Global Compliance Research Project
While in the section in the COC release, “What happened in Cochambamba”, the Council of Canadians reported the following:
“On April 17‐19, [April 19 – 22] 2010 in Cochabamba, Bolivia, the Bolivian government hosted a conference called The World Peoples’ Conference on Climate Change and Rights of Mother Earth, bringing together more than 34,000 participants (with 10,000 registered from countries outside of South America) for a dialogue on alternative proposals to the climate crisis. Government representatives from 147 countries were present, and at least 45 were active participants. The process included 17 working groups that met and discussed key issues relating to climate justice. There were also main plenary panels and working group events.”
What was significant in the Cochabamba conference was that there was a final comprehensive People’s Agreement, emerging from the seventeen group discussions. The Council of Canadians has misrepresented the document by asking the Canadian government to do less than was asked for at the conference, and by cherrypicking parts of the document.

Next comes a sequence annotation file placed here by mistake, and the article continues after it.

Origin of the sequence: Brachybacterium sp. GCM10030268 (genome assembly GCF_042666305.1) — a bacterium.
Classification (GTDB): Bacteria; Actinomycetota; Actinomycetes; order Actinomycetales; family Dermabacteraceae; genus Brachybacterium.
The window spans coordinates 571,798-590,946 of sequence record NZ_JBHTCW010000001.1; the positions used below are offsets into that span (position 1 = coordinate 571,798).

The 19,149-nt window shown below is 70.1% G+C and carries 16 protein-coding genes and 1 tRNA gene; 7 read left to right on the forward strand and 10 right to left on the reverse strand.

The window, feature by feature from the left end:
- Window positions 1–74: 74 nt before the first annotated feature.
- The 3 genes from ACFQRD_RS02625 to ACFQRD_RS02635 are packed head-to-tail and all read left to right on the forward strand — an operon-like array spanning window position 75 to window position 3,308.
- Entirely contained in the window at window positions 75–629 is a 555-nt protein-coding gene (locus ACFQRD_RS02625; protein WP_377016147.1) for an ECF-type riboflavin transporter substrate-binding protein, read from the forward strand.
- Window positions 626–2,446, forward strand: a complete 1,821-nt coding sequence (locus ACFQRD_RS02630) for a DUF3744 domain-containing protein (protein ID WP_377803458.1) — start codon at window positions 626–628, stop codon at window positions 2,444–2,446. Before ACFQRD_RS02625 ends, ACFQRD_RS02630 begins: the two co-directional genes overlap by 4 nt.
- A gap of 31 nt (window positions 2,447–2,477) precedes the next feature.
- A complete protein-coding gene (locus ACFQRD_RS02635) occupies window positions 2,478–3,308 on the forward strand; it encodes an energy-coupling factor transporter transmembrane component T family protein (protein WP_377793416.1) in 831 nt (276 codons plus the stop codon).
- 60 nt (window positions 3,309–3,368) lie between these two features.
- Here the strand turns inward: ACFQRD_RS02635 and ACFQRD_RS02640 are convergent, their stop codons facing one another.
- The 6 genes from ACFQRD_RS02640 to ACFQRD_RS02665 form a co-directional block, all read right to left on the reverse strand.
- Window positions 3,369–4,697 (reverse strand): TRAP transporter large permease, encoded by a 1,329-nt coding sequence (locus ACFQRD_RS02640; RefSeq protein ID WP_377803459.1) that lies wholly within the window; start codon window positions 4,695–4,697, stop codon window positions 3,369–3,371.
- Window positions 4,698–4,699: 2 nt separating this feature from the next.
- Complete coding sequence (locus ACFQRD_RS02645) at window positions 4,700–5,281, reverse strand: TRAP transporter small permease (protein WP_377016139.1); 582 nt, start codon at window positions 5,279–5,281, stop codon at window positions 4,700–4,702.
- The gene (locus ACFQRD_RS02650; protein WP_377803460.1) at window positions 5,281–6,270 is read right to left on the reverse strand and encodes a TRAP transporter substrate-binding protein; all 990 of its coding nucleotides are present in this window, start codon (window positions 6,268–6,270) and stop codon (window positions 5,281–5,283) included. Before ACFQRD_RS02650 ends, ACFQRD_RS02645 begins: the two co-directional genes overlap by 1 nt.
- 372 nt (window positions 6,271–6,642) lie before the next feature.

In the recent release by the Council of Canadians, there appears to be a disjunction between the position of Maude Barlow, chair of Council of Canadians and the Council of Canadians negotiator. Surely when Maude appeared at the UN along with President Morales she did so under the presumption that she supported the conclusions in the People’s Agreement. One would expect that after appearing at the UN that the Council of Canadians would change their weak Copenhagen proposal and fully demand that Canada abide by the People’s Agreement. It would have been more ethical for the Council not to have issued a cherry picking release, and just followed up the UN presentation with a statement that the Council of Canadians fully supports the Peoples Agreement.
For too long, self serving NGOs, more concerned about sustaining their power and “brand” have been undermining the discussions on climate change. Often the reasons were not immediately evident. At the UN, at a NGO meeting on climate change and the Global Environmental Facility, in 1997 when the issue of transparency was raised in relation to corporate participation on the NGO board, Felix Dodd from a UK NGO admitted that a representative from British Petroleum was on his board. More and more, the close ties between the corporate sector and NGOs are being revealed.
The Council of Canadians, does not have corporate connections so why are they willing to be weak? Why are the Council of Canadians afraid to call upon the Canadian Government for an immediate end to the production in the tar sands instead of the weak request to “end the expansion of the tar sands” as stated in their report?
[The Council of Canadians report can be read at: http://www.canadians.org/energy/documents/climatejustice/Cochabamba-report.pdf ]
[The Peoples Agreement calling for 50% cut on 1990 by 2017, 1° C, and 300 PPM and more can be read at: http://pwccc.wordpress.com/]